Given the FLRA's statutory roles as investigator, prosecutor, adjudicator, impasse resolver and policy maker, its employees have always been its most important resource. Over the past 20 years, FLRA employees have investigated cases, held elections and conducted hearings throughout the world. They have persevered through a long period when the Authority had no quorum and others when, because no General Counsel had been appointed, that office had no authority to issue complaints. Employees have been relocated and offices have been eliminated or restructured. Yet, a skilled and loyal work force has remained and flourished as the FLRA has evolved to carry out its leadership role in the Federal labor-management relations community.
In January 1979, approximately 100 employees -- labor relations specialists, attorneys, administrative law judges, and support staff -- transferred to the new agency from the now-defunct Federal Labor Relations Council and from the program that had been administered by the Assistant Secretary of Labor for Labor-Management Relations. In addition, the Panel Members and staff transferred virtually intact to the new entity. The unification and transfer initially took place on paper, as the Washington, D.C. employees remained scattered in three locations. In October 1981, the first unified FLRA headquarters was established at 500 C Street, S.W. Since 1993, the FLRA headquarters has been located at 607 14th Street, N.W.
During the first year, some 100 additional employees were hired, many of whom were attorneys who would handle the added litigation functions. By fiscal year 1981, the FLRA had a staffing level of 336. It was never to be that large again. One year later, the FLRA suffered a 16 percent budget reduction and instituted a major reduction-in-force to meet those financial constraints. By the end of fiscal year 1983, the number of employees had dropped to 278. Staffing levels steadily declined after that year. At the end of fiscal year 1998, there were 216 employees in the entire FLRA, only a few more than worked in the Office of the General Counsel alone in 1981. Although the FLRA's caseload has also declined in recent years, the number of cases per employee today has increased by nearly 60% since 1980.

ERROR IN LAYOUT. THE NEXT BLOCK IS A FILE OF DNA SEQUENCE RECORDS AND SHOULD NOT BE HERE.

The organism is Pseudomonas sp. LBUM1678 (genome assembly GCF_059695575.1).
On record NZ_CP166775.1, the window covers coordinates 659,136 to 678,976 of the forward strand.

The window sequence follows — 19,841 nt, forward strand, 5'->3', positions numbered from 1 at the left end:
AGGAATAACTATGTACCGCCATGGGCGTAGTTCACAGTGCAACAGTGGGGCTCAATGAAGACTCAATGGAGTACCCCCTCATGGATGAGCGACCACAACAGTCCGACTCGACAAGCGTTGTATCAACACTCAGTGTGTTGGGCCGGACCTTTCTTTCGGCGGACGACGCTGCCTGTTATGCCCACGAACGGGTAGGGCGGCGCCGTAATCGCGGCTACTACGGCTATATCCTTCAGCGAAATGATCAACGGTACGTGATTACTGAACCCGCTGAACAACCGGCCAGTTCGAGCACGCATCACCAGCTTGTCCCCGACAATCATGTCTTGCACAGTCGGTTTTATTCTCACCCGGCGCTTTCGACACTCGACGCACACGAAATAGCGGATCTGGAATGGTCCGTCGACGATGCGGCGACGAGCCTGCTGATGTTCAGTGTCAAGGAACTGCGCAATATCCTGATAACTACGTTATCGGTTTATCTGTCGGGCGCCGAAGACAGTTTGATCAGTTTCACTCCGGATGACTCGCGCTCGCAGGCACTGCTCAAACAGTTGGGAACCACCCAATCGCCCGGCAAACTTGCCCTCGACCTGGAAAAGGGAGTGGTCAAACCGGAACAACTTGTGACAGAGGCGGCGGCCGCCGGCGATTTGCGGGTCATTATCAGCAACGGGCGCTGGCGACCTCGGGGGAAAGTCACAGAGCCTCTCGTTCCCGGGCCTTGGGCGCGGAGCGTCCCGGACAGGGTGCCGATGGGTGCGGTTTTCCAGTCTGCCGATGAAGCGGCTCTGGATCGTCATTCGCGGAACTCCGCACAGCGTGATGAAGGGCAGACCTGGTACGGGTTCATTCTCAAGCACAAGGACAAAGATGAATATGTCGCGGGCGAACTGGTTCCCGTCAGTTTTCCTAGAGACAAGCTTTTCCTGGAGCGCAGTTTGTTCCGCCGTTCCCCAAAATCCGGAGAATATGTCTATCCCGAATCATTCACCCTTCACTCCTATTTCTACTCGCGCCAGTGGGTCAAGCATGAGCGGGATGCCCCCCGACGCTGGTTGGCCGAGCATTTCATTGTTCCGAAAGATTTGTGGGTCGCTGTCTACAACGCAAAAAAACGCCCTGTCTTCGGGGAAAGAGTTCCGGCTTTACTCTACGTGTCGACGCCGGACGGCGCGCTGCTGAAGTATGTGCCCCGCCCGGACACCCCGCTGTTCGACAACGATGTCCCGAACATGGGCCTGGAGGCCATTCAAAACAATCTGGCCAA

After 20 years, the demographics of the FLRA staff are similar to the rest of the Federal government. Staff consists of a mix of new and experienced employees -- including 37 of the original individuals who transferred to the new agency in January 1979. In recent years, the agency has experienced turnover in both the headquarters and regional offices and has hired many new employees including recent law school graduates. It is this mix of experience and new ideas that continues to be the source of the FLRA's strength.
Some disparate memories from two decades:
- Deployment of staff in 1981 to conduct an election among approximately 8500 employees of the Panama Canal Commission;
- "Name and home address" cases that inundated Regional Offices, ALJs and Authority staffs in the mid-1980's until the issue was finally resolved by the Supreme Court;
- File cabinets full of partially prepared decisions awaiting the two Authority Members confirmed by the Senate in late 1989 after more than a year without a quorum;
- The move of the FLRA headquarters offices to 607 14th Street in March 1993 during what was then deemed "the snowstorm of the century;" and
- Eight months of Panel work in 1997 on a 116-page decision on 56 issues arising from a RIF that was rescinded shortly after the decision issued within one month after the close of the arbitration hearing.
Understanding that leadership in Federal labor-management relations had to start in its own workplace, the FLRA from the beginning explored ways to improve relationships with its own employees. In 1980, after obtaining an opinion from the Department of Justice that it would be lawful to do so, the Agency recognized the Union of Authority Employees (UAE) -- an independent, non-affiliated organization -- as the bargaining representative of its employees. Although the FLRA is excluded from coverage under the Statute, it has voluntarily negotiated contracts and agreements with the UAE and has agreed to arbitration over a number of matters. Since 1995, the FLRA and UAE have worked together on the FLRA Partnership Council, which has made important contributions to the FLRA through initiatives that established such employee programs as alternative work schedules, new performance management and awards systems, and the establishment of core competencies. In addition, the FLRA and UAE have worked together in a collaborative manner to address a number of matters related to the FLRA operations including strategic planning, budget contingencies and reinvention work groups.
Policies have been designed to meet employees' needs. Throughout the FLRA, employees have been able to choose flexible work schedules, and a leave-sharing policy has assisted a number of employees with serious health problems. Developmental training programs are offered at all levels, including training in mediation and facilitation skills. As part of this training emphasis, the FLRA recently implemented a leadership development program